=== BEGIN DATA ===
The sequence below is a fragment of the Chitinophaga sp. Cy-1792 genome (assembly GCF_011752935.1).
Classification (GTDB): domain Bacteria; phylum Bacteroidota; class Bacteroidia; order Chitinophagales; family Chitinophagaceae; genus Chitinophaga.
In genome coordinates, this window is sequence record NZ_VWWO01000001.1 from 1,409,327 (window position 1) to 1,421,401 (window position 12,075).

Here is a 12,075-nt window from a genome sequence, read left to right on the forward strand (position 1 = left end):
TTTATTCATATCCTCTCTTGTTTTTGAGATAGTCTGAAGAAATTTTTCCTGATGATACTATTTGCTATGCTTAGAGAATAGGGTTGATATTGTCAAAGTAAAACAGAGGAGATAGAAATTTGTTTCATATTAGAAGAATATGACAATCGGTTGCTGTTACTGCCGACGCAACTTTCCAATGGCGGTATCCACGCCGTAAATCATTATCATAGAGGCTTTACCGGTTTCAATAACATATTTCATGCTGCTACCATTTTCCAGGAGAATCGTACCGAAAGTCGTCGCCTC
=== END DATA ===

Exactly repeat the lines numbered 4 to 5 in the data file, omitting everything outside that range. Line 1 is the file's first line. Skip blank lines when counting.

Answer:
Here is a 12,075-nt window from a genome sequence, read left to right on the forward strand (position 1 = left end):
TTTATTCATATCCTCTCTTGTTTTTGAGATAGTCTGAAGAAATTTTTCCTGATGATACTATTTGCTATGCTTAGAGAATAGGGTTGATATTGTCAAAGTAAAACAGAGGAGATAGAAATTTGTTTCATATTAGAAGAATATGACAATCGGTTGCTGTTACTGCCGACGCAACTTTCCAATGGCGGTATCCACGCCGTAAATCATTATCATAGAGGCTTTACCGGTTTCAATAACATATTTCATGCTGCTACCATTTTCCAGGAGAATCGTACCGAAAGTCGTCGCCTC